Archived article

Please note that tax, investment, pension and ISA rules can change and the information and any views contained in this article may now be inaccurate.

But that doesn’t necessarily mean it is worth an investment
Thursday 06 Dec 2018 Author: Holly Black

Precious metals have been widely out of favour with investors for some time, but a recent bout of stock market volatility could see them come back into fashion, particularly if the US dollar starts to weaken.

The most talked about metal is gold. It typically does well at times of great uncertainty or fear, because it is seen as a physical store of value and an alternative form of currency for anyone worried about the value of  paper currencies.

For that reason, the gold price tends to surge when confidence is at its lowest. Silver, too, typically follows the same course. By far the cheaper option, its price tends to fluctuate more aggressively making the potential for both gains and losses greater.

Gold and silver often move in the opposite direction to the US dollar. They’ve not done well this year because the dollar has been strong. Some experts believe the US dollar could weaken in 2019 which theoretically makes gold and silver worth exploring again.


One of the measures which many precious metal investors watch is the gold/silver ratio. This is the price of an ounce of gold divided by the price of an ounce of silver.

The metric has recently reached a long-term high of 86:1, which means that for every single ounce of gold you could purchase, you could get 86 ounces of silver. Perhaps, unsurprisingly, investors have started to wonder whether this is not a clear sign to buy.

The long-term average, looking at data back to 1970, is 57:1. The ratio has exceeded 70 since April 2017.

Ned Naylor-Leyland, manager of the Merian Gold & Silver (BYVJRB3) fund, says: ‘Like gold, silver is usually seen as a hedge against any loss of purchasing power in paper money. The current gold to silver ratio infers that silver is a value opportunity compared to gold. It is certainly a more volatile version of the yellow metal, which is being accumulated by the world’s central bankers as an apolitical reserve asset.’


Investing in silver may not be as simple as looking at a mathematical formula. Often, when the ratio has widened to these levels it is because the gold price has surged and then fallen back, rather than because of any specific movements in the silver price.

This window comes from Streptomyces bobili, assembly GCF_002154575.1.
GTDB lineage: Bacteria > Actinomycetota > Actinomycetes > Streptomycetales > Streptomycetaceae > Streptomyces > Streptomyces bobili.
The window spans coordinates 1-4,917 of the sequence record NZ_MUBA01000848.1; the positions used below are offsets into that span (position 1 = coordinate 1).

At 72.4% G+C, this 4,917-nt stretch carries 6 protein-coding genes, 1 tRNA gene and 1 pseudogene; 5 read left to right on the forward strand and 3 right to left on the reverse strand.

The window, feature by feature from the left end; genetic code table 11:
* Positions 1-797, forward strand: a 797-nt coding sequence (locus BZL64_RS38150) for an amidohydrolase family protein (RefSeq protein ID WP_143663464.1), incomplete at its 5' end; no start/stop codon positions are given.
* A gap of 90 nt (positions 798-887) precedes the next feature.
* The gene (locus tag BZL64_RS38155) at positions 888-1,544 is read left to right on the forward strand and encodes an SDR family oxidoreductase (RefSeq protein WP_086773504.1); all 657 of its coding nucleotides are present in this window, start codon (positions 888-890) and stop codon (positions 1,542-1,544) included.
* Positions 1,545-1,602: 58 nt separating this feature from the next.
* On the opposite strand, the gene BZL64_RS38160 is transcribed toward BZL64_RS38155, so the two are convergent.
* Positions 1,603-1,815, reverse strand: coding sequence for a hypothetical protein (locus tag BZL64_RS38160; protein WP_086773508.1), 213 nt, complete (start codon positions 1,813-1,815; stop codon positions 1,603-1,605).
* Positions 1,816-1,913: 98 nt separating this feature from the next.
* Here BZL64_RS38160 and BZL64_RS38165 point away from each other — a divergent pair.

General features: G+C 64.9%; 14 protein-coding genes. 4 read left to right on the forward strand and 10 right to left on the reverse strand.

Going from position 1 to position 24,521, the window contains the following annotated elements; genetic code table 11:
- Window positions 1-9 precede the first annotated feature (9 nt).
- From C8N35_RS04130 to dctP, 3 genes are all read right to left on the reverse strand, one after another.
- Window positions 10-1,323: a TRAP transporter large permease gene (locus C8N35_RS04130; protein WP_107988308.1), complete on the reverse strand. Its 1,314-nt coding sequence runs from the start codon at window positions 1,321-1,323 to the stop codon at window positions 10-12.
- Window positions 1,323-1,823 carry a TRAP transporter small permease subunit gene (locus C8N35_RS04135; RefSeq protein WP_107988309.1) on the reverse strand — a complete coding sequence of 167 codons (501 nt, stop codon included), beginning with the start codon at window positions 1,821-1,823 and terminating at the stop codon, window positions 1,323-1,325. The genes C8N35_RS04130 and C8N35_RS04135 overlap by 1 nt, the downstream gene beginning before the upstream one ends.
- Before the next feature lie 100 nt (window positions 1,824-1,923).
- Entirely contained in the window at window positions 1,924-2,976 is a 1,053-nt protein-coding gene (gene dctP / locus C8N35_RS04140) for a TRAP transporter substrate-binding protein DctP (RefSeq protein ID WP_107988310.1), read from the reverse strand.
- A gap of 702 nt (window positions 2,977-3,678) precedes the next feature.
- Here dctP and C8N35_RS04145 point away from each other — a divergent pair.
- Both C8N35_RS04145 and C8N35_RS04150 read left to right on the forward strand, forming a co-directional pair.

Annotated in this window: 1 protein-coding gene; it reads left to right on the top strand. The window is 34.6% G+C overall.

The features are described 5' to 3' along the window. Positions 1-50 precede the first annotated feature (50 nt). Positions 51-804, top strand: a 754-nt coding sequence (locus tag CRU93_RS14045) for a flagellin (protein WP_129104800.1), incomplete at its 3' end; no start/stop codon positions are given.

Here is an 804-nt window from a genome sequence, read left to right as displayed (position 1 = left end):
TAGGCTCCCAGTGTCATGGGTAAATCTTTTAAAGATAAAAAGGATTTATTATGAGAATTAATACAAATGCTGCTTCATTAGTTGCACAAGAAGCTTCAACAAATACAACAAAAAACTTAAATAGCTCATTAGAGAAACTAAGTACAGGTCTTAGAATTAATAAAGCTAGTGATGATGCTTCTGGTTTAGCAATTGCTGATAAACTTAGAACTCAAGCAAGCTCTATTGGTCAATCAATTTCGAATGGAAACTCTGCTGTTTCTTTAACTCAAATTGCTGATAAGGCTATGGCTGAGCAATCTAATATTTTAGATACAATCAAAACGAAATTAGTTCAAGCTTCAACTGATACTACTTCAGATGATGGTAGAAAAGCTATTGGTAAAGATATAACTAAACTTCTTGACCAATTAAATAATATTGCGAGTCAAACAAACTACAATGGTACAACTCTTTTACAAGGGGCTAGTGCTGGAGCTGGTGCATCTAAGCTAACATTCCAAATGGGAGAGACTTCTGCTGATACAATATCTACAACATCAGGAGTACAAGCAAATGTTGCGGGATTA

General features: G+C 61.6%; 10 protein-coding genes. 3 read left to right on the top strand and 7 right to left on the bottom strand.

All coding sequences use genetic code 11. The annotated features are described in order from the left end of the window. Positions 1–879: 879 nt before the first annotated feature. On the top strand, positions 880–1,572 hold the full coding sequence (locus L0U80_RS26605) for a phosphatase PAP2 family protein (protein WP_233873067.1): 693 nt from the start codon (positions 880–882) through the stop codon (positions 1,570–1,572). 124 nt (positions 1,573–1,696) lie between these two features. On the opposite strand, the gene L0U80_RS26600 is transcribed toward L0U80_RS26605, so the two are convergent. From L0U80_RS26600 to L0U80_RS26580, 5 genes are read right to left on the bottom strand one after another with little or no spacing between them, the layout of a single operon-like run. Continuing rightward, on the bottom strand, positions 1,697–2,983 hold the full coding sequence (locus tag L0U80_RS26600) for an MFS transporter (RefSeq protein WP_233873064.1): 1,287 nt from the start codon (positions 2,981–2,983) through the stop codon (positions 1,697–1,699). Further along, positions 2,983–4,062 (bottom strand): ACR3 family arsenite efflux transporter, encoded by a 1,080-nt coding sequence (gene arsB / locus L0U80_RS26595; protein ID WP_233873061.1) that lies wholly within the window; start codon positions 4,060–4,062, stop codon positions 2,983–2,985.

In the late 1980s, for example, gold surged amid fears of a recession after Black Monday on the stock market and then retreated.

After the financial crisis, precious metals initially lost value as investors sold assets indiscriminately, but they later started to climb as their safe haven status started to shine. For example, between 2009 and mid-2011, silver moved from $10 an ounce to a high of $48 per ounce.

Investors have traditionally increased their purchase of precious metals amid stock market turmoil or when there is political, fiscal or economic fear. But even despite recent trade war rhetoric and the ongoing uncertainties around Brexit, gold has stayed largely steady.

Certainly, in the most recent bout of volatility, fewer investors seem to have been flocking to the yellow metal. Rather than an expected pick-up with so much uncertainty in the air, the gold price has actually fallen over the past year. So too has silver; the metal is currently trading around $14 an ounce, which is 70% lower than levels seen in 2011.

Naylor-Leyland says: ‘Gold and silver have both been out of favour with mainstream investors for some time, but with currency nerves frayed by Brexit, it could be that this is an asset class worth looking at.’

Certainly, investors in precious metals must be prepared to sit tight for the long-term. Investment fund Merian Gold & Silver is down 15.8% over the past year, for example. It invests through mining companies and other funds, with top holdings including Fortuna Silver Mines, which has mines in Peru and Mexico; and Silvercorp Metals, which is focused on China.

Few funds explicitly focus on silver. BlackRock Gold and General (B5ZNJ89) has exposure to the metal through holdings such as Wheaton Precious Metals, but the fund’s primary focus is on gold. It has returned 53.7% over three years and is down 16% over the past year.

Investors can also access the asset through exchange-traded funds such as ETFS Physical Silver ETF (PHAG) which tracks the silver spot price. Its performance highlights the volatility of the metal – it has returned 20.3% over three years but is down 12.7% over the past 12 months.

US-listed iShares MSCI Global Silver Miners ETF tracks an index of silver mining businesses and has returned 61.3% over three years, although it is down 24.8% over the past 12 months.

Examples of London-listed mining companies which produce silver include Fresnillo (FRES) and Hochschild Mining (HOC).

Investors must appreciate that gold and other defensive-like assets aren’t a guaranteed way of making money. Alex Barry, head of UK distribution at asset manager Legg Mason, says: ‘It is understandable that after such a prolonged bull market in equities, investors have once again looked to safe havens such as gold and cash.

‘We understand the need for investors to protect themselves but they must consider the return profile of such assets. Taking gold as a case in point, it has failed to deliver for investors this year and it remains hard to see a catalyst for it to do so.’

‹ Previous2018-12-06Next ›